KUSA – It’s not completely accurate to say Roy Halladay III worked to become a member of the Baseball Hall of Fame.

Before he could read and write and compute an earned-run average, he played with a child’s joy for the game of baseball while growing up in the suburbs of Denver. It wasn’t work. It was play.

Halladay was three years old living in Aurora when he began hitting off a tee with his father, Roy Halladay II. It wasn’t that dad was an overbearing sort. He was a pilot who was gone a lot. When he was home, baseball was a way for father and son to spend time together. Young Roy took it from there.

When Roy was five years old, dad put up a mattress against a basement wall. Pitch after hundreds of pitches slammed into the mattress.

Then came a turning point in young Roy’s life: The Halladays moved to Arvada and a house that had a basement approximately 60 feet long. It’s 60 feet, six inches from rubber to home plate.

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I had the privilege of writing a story on Halladay for the Denver Post prior to his first of eight All Star Game berths in 2002.

"All that time in the basement, that's probably the biggest reason why I'm standing here today," he said then.

Halladay became a rare, first-time eligible Hall of Fame candidate to gain election when it was announced Tuesday he received 363 of a possible 425 votes, or 84.5 percent – well more than the 75 percent threshold.

Halladay joins Colorado Springs’ Rich “Goose” Gossage as the only known Colorado natives to become Hall of Famers. In an earlier time, Halladay’s career numbers may have caused a wait before he got 75 percent vote. His career stats of 203 wins against 105 losses with 3.38 ERA were Hall of Fame worthy – but not a slam dunk.

What pushed Halladay over the top was he was one of only six pitchers in history who won a Cy Young Award in both the American and National Leagues— for the Toronto Blue Jays in 2003 and Philadelphia Phillies in 2010. Gaylord Perry, Pedro Martinez, Randy Johnson, Roger Clemens and Max Scherzer were the only others who won Cy Youngs in both leagues.

And while Halladay was a relatively modest 3-2 in the postseason, one of his wins was a no-hitter.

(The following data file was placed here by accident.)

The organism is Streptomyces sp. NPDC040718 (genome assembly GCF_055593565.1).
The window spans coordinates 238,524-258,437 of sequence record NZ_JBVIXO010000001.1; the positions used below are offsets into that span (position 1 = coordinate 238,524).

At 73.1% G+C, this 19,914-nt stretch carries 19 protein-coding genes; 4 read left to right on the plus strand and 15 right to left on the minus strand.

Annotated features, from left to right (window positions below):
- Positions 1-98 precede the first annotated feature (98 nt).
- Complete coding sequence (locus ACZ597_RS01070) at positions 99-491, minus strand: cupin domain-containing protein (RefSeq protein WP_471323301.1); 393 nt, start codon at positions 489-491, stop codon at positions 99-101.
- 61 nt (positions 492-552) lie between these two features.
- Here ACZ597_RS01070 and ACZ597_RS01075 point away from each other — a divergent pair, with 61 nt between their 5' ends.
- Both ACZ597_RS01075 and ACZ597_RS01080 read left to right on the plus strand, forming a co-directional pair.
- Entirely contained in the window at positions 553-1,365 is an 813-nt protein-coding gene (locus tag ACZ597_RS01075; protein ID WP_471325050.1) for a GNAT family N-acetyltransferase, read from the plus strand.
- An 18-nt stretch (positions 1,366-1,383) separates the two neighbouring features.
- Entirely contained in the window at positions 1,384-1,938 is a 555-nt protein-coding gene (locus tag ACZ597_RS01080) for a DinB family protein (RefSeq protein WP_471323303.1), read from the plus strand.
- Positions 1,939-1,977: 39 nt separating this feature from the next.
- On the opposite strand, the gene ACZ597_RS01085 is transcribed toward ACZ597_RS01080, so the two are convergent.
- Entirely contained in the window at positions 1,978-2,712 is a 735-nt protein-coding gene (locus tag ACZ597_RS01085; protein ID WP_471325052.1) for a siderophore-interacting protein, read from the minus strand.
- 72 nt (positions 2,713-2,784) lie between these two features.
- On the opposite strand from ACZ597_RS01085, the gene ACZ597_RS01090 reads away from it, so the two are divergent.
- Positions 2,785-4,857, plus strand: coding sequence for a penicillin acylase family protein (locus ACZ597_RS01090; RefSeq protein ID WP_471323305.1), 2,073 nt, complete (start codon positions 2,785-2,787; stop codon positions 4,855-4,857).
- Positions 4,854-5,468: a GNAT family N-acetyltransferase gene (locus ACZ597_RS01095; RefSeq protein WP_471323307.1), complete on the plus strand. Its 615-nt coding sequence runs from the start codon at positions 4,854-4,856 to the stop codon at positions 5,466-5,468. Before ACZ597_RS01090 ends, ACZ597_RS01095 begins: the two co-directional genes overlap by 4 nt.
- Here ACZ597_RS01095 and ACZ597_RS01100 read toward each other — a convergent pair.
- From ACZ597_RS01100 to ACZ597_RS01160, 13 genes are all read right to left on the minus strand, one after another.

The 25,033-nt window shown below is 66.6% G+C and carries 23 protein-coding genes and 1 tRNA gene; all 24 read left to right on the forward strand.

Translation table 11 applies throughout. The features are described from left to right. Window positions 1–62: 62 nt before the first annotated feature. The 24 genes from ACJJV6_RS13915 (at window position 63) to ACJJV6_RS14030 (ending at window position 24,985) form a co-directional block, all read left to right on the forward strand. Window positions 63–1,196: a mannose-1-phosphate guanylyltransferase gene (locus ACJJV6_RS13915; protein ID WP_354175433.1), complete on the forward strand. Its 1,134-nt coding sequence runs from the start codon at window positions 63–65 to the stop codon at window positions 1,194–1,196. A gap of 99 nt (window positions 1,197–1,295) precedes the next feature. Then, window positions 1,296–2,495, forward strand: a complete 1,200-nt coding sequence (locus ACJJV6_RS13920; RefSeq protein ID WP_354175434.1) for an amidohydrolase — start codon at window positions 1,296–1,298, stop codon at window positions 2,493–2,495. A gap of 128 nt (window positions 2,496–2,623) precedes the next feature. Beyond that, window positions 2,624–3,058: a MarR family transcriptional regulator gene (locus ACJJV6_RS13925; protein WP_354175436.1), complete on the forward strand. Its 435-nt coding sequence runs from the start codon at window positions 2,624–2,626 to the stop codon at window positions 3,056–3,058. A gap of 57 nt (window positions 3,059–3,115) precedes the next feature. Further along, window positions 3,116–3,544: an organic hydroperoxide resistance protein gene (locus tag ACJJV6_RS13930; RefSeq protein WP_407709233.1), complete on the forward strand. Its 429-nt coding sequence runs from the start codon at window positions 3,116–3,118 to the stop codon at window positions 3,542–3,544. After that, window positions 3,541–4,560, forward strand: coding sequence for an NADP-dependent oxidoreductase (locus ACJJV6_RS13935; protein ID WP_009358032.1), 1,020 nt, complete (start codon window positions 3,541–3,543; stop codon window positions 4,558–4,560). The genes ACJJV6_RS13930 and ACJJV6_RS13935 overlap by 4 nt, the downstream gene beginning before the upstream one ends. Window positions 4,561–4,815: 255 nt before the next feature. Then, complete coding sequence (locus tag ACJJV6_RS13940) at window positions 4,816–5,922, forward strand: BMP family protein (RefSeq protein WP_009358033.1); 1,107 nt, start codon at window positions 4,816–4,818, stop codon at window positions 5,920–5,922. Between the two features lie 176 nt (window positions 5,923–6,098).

The 6-foot-6, 225-pound Halladay was also one of the most durable pitchers in the modern era as he exceeded 220 innings in eight seasons and seven times he led the majors in complete games. Some pitchers, like Don Sutton, were good for 17-plus years. Halladay was dominant for nine seasons. There’s a place in the Hall of Fame for both.

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Halladay’s election was met with a tinge of sadness as he died 14 months ago in a plane crash off a Florida coast. The Hall of Fame, though, is an award of immortality. He will live on forever in Cooperstown with the class of 2019 that also includes reliever Mariano Rivera, designated hitter Edgar Martinez and starting pitcher Mike Mussina.

The group of players who fell short of election were Curt Schilling (60.9 percent), Clemens (59.5), Barry Bonds (59.1) and former Rockies stars Larry Walker (54.6) and Todd Helton (16.5). Former Rockies center fielder Juan Pierre was among 11 players who failed to get a vote even though he finished with 2,217 hits and 614 stolen bases.

Clemens and Bonds would have been cinch first-ballot Hall of Famers if not for the belief among many voters each benefited from steroids while posting astronomical statistics after the age of 34. Both Clemens and Bonds received the best vote totals yet in their seventh year of eligibility. The question is whether they can gain another 16 percent of the vote before their modern-era eligibility expires in three more years.

Walker now has just one more year modern-era eligibility and needs to pick up another 21 percent of the vote.   

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